If you watched the 2018 Olympics in South Korea,* you might not have noticed what everyone was wearing, let alone known that there’s a popular slang term for it. Because puffy winter jackets don’t tend to stand out when everyone is wearing them. Especially when it’s really, really cold. But if you go back and watch old clips of the 2018 Olympics on YouTube, suddenly you’ll see them. You’ll see them everywhere.
Talk show/debate format mimicking a UN-style summit
Features non-Koreans who are conversational or fluent in Korean
Each member represents a different country
The summit is headed by three Korean MCs
Korean celebrities appear as guests that present a weekly topic, usually social/cultural/personal issues of their own or that are submitted to the show
Members vote if the agenda is normal/abnormal and then debate
English subtitles easily available
Very popular in Korea
Many of the original summit members have become foreign celebrities in Korea with CFs and their own businesses
If you like watching non-drama shows and are a foreigner, chances are you’ve already heard of this. Abnormal Summit gathers Korean-speaking male foreigners from various countries who are living and working in Korea and engages them in dialogue over cultural differences. Generally, a celebrity guest appears on the show and represents the person who submitted the issue, or they sometimes bring their own problems. The members vote on whether the person is “normal” or “abnormal” and then debate from their respective cultural perspectives.
Naturally, having a single person represent the perspective of, say, all of the United States, or Malaysia, or the UK (shall I go on?), is an enormous simplification. But the show’s concept is fascinating and it is immensely fun to practice Korean by listening to a group of foreigners and three Korean MCs discuss cultural differences and their personal experiences. The foreign members are non-Koreans who are fluent or conversational in Korean. Their pronunciation isn’t always great, and when they make a mistake, all the agony of language-learning suddenly is validated. I’m not the only one who makes mistakes!
Sorry for reveling in the mistakes of others for a moment, but it’s always nice to know you’re not the only one. And if these guys can go on Korean TV and debate difficult cultural conflicts without being fully fluent in Korean, why not you? Why not me? Let’s learn all the Korean! This show has English subtitles available on different sites, so never fear.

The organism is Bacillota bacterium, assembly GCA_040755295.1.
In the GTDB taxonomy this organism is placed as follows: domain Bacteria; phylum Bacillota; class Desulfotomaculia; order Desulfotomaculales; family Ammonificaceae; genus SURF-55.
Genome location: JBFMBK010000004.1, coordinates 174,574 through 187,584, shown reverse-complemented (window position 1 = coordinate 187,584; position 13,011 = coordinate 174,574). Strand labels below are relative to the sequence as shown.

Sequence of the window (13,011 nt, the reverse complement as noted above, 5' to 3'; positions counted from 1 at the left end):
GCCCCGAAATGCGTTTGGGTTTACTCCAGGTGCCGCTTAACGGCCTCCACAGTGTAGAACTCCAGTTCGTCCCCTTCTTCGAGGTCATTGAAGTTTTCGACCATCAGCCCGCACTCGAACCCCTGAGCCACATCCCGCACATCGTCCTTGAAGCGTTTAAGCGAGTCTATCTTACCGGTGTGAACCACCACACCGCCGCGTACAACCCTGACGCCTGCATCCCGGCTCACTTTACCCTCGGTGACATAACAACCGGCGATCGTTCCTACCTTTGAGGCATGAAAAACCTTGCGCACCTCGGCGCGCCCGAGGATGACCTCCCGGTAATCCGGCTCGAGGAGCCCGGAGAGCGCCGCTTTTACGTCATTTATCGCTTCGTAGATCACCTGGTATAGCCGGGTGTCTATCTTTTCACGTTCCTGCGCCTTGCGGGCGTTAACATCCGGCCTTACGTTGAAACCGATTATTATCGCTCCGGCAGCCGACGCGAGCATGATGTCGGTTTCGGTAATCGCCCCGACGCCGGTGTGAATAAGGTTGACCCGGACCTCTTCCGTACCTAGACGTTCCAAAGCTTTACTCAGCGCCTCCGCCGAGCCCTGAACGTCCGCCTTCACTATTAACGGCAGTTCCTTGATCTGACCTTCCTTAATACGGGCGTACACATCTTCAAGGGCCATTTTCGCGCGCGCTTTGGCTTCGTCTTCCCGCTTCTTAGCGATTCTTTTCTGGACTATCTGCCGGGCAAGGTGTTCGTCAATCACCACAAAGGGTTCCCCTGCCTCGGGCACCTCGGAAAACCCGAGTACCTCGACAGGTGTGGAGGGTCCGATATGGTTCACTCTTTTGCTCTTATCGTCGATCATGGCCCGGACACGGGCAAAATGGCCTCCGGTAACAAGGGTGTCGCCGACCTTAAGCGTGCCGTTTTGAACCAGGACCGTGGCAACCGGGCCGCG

This show is comedic much of the time, but also can offer truly intense and in-depth debates and insights on current global issues or national issues, so you won’t just be practicing Korean but also learning about current events.
And yes – only men get to be permanent guests on Abnormal Summit. There was another show, 미녀들의 수다 or “Beautiful Women”, that featured foreign women, but it ended in controversy.
미수다 was known by various names like “A Chat with Beauties” or “Global Talk Show” and was fairly popular until its ratings crashed and burned in 2009 when a panelist said that men under 180 cm were losers and she would never date them. Ah, is that so? Great, thanks for ruining the one show featuring foreign women. There was controversy over whether she was forced to say this per a script or if it truly was her opinion, but regardless of the real culprit, the show stopped airing after that.
미녀들의 수다 Talk Show Poster
But still, can we get a show in this intercultural debate format that features foreigners who speak Korean – but not limit it to only men or only women?
Each episode or set of episodes focuses on a different mixed couple
All episodes available for free on the EBS website
Korean subs available but no English subs
Not as popular as 비정상회잠
Commentator’s 아저씨 voice is fantastic
Global Family is a documentary-style show from EBS that goes into the homes and lives of international couples living in Korea – where one of the couples is native Korean. The other may be from any number of countries ranging from Canada to Ukraine, and the non-Koreans vary in their Korean ability and their years living in Korea. Some are married, some engaged. All the episodes that I have seen address the relationship between the foreign-in-law and their Korean in-laws in a way that challenges the stereotype of fierce in-laws and prejudice against foreign wives or husbands.
This show is a great way to see the interaction between different cultures in terms of relationships and establishing a family in Korea. For me, it also has become a source of encouragement like Abnormal Summit because while some foreigners are fluent in Korean, others stumble in their pronunciation and make hilarious mistakes on camera – but does that stop them? No!